30 Second Wine Advisor: Offbeat grape: Gros Manseng 30 Second Wine Advisor: Offbeat grape: Gros Manseng

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Offbeat grape: Gros Manseng

Have I ever mentioned how much I enjoy discovering the vast variety of grapes and wines? Yeah, I thought I had.

I was one of the first members of the Wine Century Club, and I'm a big promoter of Century Club founders Steve and Deborah De Long's lovable Wine Grape Varietal Table.

Even after building my "life list" of varieties tasted up to several multiples of the Century - I lost count somewhere after 400 or so - I'm still almost certain to grab a bottle without asking too many questions if I spot a variety that I haven't tried.

This attitude was well rewarded the other night when I noticed a lone bottle of Maison Legrand 2012 Côtes de Gascogne Gros Manseng. At 10 bucks or so, it was an easy choice, and when I got it home and gently chilled, I was mighty glad that I had taken the risk. Light and fresh, with fresh-fruit aromas of apple and pear followed by textured, aromatic peach and mango flavors; crisp acidity and light 12% alcohol made it a good choice as an aperitif or table partner with spicy ethnic cuisine.

Gros Manseng thrives in Southwestern France - this one came from Gascogne (Gascony, the home of Three Musketeers hero D''Artagnan.) To pronounce it, say "Grow Mon-song" in American English and you'll be close enough for folk music. Add a little French gargle to the "r" and a nasal "n" to end both syllables of "Manseng" and you'll sound as French as Maurice Chevalier. Or maybe not.

"Gros" means "large," and apparently this light-skinned grape gets this name for its large size and thick skin. It's often used in blends, typically with its sibling Petit Manseng or Sauvignon Blanc, but this single-varietal model is mighty persuasive. Some experts liken it to Viognier, but I'm not seeing it in this model. Your mileage may vary, and if so, I hope you'll let me know what you think, in a comment on the WineLovers Discussion Group or our recently updated WineLovers Facebook Page.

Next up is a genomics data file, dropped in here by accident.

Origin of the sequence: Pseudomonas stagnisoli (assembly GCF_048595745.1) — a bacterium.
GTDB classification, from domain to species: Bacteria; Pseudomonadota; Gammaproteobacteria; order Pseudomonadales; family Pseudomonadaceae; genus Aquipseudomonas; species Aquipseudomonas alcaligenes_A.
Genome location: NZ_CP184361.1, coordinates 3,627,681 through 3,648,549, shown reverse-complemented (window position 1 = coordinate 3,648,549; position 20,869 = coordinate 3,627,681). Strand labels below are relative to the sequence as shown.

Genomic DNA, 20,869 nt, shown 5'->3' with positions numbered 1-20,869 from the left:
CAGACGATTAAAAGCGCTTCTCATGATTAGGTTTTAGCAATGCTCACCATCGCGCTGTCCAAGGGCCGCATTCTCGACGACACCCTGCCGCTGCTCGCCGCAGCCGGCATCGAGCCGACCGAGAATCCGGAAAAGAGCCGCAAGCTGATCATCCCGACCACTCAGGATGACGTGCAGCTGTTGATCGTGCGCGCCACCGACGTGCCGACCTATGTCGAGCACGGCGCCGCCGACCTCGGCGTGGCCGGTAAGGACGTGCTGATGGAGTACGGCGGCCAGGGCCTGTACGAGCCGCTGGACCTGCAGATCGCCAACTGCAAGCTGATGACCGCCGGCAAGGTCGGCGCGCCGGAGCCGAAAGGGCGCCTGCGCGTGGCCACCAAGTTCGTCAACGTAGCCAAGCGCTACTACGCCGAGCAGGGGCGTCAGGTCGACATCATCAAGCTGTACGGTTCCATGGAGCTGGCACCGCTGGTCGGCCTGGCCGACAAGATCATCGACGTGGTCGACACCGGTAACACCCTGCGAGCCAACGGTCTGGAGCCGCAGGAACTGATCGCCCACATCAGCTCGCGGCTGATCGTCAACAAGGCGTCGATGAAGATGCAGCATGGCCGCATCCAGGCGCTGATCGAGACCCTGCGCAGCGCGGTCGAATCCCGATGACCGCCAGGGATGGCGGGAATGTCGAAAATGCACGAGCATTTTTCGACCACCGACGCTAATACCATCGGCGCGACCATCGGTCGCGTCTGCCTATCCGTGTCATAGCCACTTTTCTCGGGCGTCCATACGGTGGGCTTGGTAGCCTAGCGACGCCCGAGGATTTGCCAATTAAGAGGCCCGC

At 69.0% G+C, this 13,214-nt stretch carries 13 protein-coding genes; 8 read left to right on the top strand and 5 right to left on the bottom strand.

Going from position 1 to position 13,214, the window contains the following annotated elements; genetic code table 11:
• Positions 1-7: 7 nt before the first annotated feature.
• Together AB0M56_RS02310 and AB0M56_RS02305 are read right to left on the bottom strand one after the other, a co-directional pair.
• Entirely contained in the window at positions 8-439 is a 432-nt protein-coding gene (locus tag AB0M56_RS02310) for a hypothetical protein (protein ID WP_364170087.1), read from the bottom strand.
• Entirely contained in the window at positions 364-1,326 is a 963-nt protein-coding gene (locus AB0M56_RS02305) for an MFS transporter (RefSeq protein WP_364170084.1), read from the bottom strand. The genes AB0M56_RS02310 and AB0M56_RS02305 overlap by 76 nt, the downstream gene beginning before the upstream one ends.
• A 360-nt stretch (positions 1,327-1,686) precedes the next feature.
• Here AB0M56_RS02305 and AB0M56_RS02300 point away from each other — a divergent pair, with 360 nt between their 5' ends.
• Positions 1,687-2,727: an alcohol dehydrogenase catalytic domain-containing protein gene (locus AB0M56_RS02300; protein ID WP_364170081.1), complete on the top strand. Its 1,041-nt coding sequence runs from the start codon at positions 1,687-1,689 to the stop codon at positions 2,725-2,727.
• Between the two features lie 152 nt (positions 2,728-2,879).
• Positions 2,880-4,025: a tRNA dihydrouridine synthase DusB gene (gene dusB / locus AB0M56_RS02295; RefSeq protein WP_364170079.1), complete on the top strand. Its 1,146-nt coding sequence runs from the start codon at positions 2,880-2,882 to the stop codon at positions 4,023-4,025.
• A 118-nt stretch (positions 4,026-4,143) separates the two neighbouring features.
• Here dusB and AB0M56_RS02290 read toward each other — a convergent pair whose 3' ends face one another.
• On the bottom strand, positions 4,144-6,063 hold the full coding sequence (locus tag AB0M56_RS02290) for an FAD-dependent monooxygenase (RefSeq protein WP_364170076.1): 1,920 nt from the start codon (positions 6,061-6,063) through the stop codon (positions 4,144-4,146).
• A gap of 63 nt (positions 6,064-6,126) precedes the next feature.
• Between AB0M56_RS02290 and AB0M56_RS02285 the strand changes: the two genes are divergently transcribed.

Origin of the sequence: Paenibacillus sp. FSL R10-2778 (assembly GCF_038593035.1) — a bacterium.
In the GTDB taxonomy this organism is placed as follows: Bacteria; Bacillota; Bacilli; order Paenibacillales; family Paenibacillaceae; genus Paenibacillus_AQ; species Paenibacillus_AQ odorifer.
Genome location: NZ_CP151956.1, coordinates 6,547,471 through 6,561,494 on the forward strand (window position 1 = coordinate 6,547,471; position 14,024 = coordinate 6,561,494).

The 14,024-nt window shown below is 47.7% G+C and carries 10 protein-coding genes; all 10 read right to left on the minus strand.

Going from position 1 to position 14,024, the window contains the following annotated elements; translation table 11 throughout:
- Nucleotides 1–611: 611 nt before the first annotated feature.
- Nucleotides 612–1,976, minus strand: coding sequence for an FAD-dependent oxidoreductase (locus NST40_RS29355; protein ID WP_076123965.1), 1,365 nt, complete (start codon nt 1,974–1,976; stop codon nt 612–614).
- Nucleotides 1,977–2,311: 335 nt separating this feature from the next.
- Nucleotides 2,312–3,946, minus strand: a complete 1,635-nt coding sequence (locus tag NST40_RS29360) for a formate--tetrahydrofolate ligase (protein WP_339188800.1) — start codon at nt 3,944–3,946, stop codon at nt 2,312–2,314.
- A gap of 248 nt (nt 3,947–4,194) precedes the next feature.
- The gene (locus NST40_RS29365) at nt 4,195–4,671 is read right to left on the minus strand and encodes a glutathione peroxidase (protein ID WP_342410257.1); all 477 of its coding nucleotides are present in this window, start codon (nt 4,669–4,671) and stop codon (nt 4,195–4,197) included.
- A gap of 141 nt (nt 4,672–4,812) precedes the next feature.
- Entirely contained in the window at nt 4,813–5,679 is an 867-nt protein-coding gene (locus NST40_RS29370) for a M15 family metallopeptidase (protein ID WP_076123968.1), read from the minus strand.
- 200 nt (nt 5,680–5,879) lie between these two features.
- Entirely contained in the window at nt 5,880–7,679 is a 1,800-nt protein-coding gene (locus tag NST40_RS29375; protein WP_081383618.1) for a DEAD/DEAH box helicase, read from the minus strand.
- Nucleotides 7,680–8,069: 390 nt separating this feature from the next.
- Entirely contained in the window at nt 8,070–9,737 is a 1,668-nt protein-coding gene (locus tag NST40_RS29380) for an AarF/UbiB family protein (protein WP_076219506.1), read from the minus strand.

Speaking of which ...


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Richard Fadeley's sparkly summer

"We talk regularly about Champagne and how it can define a moment, or even create one, but the same applies to most any sparkling wine," Richard Fadeley writes in his WebWineMan column. He asks, "why not look at the 'second stringers' of sparkling wine? They are not too shabby in their own right." Here's his report.


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California Wine ClubFor 24 years The California Wine Club has been exploring the dusty back roads of California's wine country, seeking out award-winning, limited-production wines from artisan wineries. They then share their best discoveries with club members across the United States.
Learn more about The California Wine Club

Along the way, these small family wineries have shared their time-honored family recipes.

Each season, The California Wine Club shares a new collection of recipes through their publication "Winemaker's Kitchen." The summer issue is now available.

What's inside…
• 10 Delicious summer recipes
• Grilling and Wine Chart
• Cool wine tips for hot days

Download Winemaker's Kitchen Now.

www.cawineclub.com 1-800-777-4443


Today's Tasting Report

Maison Legrand 2012 Côtes de Gascogne Gros Manseng ($9.99)

Maison Legrand

Transparent pale gold. Hints of apples and pears on the nose. Rather rich in texture, with flavor aromatics reminiscent of mango and peach. Dry and freshly acidic to back it up, with light, food-friendly 12% alcohol. Interesting wine from an offbeat variety, Gros Manseng, that doesn't immediately spark comparison with more familiar whites. U.S. importer: Cutting Edge Selections Inc., Claremont, Ohio. (July 11, 2014)

FOOD MATCH: Fine as a summer aperitif, its fresh aromatics and light alcohol also suggested an affinity for spicy ethnic fare, and indeed, it was very good with a stir-fry of fresh garden green beans, just-picked San Marzano tomato, onions, ginger and garlic with firm tofu and Sichuan-style spice.

WHEN TO DRINK: Light, fresh and aromatic, and sealed with a sturdy modern metal screw cap to keep it that way, it should hold for two or three years in cool storage, but I see no reason not to enjoy it soon.

VALUE: For a penny under $10 in today's market, it's a no-brainer. Load up.

FIND THIS WINE ONLINE:
Unfortunately, Wine-Searcher.com lists only a single U.S. vendor for Maison Legrand Gascogne Gros Manseng. However, try this Wine-Searcher link for Gros Manseng from many other producers. Or, try this link to contact importer Cutting Edge Selections.


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